Blog 14: Rushkoff/commands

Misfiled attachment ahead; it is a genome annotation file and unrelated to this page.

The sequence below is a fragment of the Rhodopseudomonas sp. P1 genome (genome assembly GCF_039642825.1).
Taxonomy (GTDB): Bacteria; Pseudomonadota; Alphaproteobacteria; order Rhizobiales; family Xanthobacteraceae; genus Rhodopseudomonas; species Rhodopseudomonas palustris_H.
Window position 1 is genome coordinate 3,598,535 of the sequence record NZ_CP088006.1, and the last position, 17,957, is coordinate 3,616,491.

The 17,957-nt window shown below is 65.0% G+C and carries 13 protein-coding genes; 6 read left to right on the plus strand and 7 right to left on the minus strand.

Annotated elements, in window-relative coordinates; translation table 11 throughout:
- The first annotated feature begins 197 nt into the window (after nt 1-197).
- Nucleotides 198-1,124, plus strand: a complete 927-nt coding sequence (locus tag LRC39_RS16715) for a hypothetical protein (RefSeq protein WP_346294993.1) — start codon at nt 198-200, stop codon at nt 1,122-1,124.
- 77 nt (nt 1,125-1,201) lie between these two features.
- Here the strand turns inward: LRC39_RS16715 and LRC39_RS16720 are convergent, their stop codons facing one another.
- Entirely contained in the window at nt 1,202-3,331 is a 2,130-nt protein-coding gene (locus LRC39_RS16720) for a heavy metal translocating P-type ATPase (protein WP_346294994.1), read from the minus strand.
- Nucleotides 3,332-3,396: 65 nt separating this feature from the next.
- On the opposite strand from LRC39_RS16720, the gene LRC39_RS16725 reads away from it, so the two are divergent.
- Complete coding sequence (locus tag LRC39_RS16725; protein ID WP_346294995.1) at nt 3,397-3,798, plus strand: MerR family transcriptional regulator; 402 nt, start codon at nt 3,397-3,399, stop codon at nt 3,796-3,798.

Rushkoff’s last 4 commands of program or be programmed are very important to someone living in contemporary times and those who fall into the digital divide. Rushkoff’s 7th command is Social. If a person is without digital media, they are not exposed to digital bias. “Digital media is still bias towards the social.” (Rushkoff 96). Those without computers don’t experience bias at all. The 8th command is Fact. The internet is what separates fact from fiction. You can make any claim you want online, but in a matter of time, it will be proven true or false by internet users. Without a computer, it is much harder to lie. People can read you easier face-to-face. This is also where society fails. We rely so much on the internet that having a face-to-face conversation can be quite challenging. The 9th command is Openness. The sharing of internet files is impossible without a computer. Rushkoff states that “Digital networks were built for the purpose of sharing resources, technologies, and credit on order to create it.” (Rushkoff 118). Sharing becomes very limited. The possibilities of sharing are endless if you have a computer and internet access. The 10th command is Program or be Programmed. Rushkoff says that “we must learn how to make the software, or risk becoming the software.” (Rushkoff 134). If someone does not contribute to the creation of software, that person becomes the software. There would be nothing going on that would involve a person in the software creating process.